LIHUE — The CEO and head of Facebook says eight lawsuits involving about a dozen parcels of kuleana land on his 700-acre property are to identify owners and compensate them adequately.
Mark Zuckerberg, a part-time Kilauea resident and owner of Facebook, posted on his Facebook page on Thursday that he and his wife Priscilla bought land on Kauai “to create a home on the island, and help preserve the wildlife and beauty.”
“The land is made up of a few properties. In each case, we worked with the majority owners of each property and reached a deal they thought was fair and wanted to make on their own,” Zuckerberg wrote. “As with most transactions, the majority owners have the right to sell their land if they want, but we need to make sure smaller partial owners get paid for their fair share too.”
As reported in The Garden Island on Thursday, Pilaa International LLC, Northshore Kalo LLC and High Flyer LLC — three companies owned by Zuckerberg — have filed eight quiet title and partition lawsuits in state Circuit Court on Dec. 30 involving over 100 people who have some claim to kuleana land on Zuckerberg’s property.
Kuleana lands are parcels granted to Native Hawaiian tenant farmers between 1850 and 1855, according to the “Ua koe ke kuleana o na kanaka.” The land is inherited by descendants of the initial buyer with or without them knowing.
“In Hawaii, this is where it gets more complicated. As part of Hawaiian history, in the mid-1800s, small parcels were granted to families, which after generations might now be split among hundreds of descendants,” Zuckerberg wrote. “There aren’t always clear records, and in many cases descendants who own 1/4 percent or 1 percent of a property don’t even know they are entitled to anything.”
In the eight cases for parcels of land, the purpose of the quiet title and partition lawsuit is to recognize who may be an owner or co-owner of the kuleana land and inform them of their claim and give them the opportunity to establish interest.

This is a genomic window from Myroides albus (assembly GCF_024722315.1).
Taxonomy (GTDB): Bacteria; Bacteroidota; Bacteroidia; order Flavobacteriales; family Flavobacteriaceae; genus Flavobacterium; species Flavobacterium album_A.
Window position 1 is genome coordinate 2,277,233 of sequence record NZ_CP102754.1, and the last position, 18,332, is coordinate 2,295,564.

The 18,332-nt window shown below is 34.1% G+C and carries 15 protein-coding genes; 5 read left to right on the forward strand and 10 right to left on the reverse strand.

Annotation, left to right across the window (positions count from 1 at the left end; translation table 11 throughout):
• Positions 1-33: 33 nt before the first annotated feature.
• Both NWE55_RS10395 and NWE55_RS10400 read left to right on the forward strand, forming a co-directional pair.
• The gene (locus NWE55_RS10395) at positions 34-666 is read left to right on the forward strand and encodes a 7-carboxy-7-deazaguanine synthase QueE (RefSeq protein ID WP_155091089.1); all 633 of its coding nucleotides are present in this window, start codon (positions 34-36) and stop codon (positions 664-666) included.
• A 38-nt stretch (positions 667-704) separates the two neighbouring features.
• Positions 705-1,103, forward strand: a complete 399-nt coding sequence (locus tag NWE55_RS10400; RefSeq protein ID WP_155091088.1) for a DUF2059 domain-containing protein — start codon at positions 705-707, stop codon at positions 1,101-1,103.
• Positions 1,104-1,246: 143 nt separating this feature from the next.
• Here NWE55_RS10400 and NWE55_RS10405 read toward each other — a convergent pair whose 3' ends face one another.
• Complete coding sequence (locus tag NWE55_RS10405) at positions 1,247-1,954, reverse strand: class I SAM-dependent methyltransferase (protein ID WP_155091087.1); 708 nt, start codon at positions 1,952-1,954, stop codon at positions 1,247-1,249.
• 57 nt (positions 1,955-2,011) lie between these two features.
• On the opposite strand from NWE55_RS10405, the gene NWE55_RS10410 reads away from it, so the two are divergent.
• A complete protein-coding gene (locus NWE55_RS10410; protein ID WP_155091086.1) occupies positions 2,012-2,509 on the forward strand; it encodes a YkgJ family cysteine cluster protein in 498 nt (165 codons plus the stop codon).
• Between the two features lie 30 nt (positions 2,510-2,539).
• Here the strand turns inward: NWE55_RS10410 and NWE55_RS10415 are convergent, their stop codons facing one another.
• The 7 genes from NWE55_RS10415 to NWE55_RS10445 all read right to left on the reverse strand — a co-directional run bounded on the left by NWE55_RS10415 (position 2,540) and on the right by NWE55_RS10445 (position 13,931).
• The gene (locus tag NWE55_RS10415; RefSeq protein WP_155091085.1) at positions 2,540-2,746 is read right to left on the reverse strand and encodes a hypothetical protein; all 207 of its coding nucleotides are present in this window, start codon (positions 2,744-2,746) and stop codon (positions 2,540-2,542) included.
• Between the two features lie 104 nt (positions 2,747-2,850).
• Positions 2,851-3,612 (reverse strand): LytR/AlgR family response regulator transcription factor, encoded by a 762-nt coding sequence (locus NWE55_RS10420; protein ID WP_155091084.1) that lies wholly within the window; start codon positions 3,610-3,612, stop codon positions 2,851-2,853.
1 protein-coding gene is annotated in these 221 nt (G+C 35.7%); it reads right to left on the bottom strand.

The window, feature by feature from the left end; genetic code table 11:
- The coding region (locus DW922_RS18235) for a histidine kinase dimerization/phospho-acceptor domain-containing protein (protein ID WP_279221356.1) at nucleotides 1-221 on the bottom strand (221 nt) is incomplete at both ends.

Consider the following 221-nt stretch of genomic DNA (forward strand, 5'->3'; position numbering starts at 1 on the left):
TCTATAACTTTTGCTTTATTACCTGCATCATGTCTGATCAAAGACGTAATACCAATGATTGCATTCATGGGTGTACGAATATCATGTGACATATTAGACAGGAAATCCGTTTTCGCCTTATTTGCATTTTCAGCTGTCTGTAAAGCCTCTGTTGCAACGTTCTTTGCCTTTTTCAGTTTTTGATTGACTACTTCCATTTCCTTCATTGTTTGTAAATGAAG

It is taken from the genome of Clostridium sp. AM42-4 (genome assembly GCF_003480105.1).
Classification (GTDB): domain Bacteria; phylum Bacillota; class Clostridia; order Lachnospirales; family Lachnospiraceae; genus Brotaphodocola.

“If more than one person owns the property, then each person under Hawaii law would have a right to partition the property and the court-ordered sale,” said Peter Olson, a Big Island attorney whose firm works on quiet title lawsuits.
Zuckerberg said he filed the quiet title action to find all the partial owners and pay them their fair share.
“For most of these folks, they will now receive money for something they never even knew they had,” he wrote.
In 2014, Zuckerberg purchased his 700 acres of Kilauea land for about $100 million. The Pilaa Beach property, which consists of about 390 acres, was bought from Plfueger Properties, a partnership owned by local car dealer Jim Pflueger. The other piece of land, Kahuaina Plantation, is 357 acres of a former sugar cane plantation.
Native Hawaiian and Kauai resident Bill Fernandez thinks the quiet title action is a good thing.
“At some point in time, the quiet title action, it clears up ownership. You can go ahead and sell the land and somebody can get good title to the property,” said the former judge. “I’m not discouraged by Zuckerberg because I know some Hawaiians who can’t live out their land because it’s so landlocked: They can’t get water, get roadway into it and so forth.”
As reported in The Garden Island, Zuckerberg is working with Carlos Andrade, an heir to about two acres of kuleana land and a former University of Hawaii professor.
Andrade is helping Zuckerberg by issuing letters to family members about the ownership of the land.
Sources close to Zuckerberg say there are at least 150 people who are heirs to the kuleana lands.
“It is important to us that we respect Hawaiian history and traditions,” Zuckerberg wrote. “We love Hawaii and we want to be good members of the community and preserve the environment. We look forward to working closely with the community for years to come.”
In June, Zuckerberg made headlines on the Garden Isle after several neighbors complained of a six-foot high wall Zuckerberg built along Koolau Road on his property that neighbors said obscured their view of the ocean and also the breeze from shore.
Spokespersons for the Facebook CEO said the wall’s primary purpose is to mitigate highway and road noise.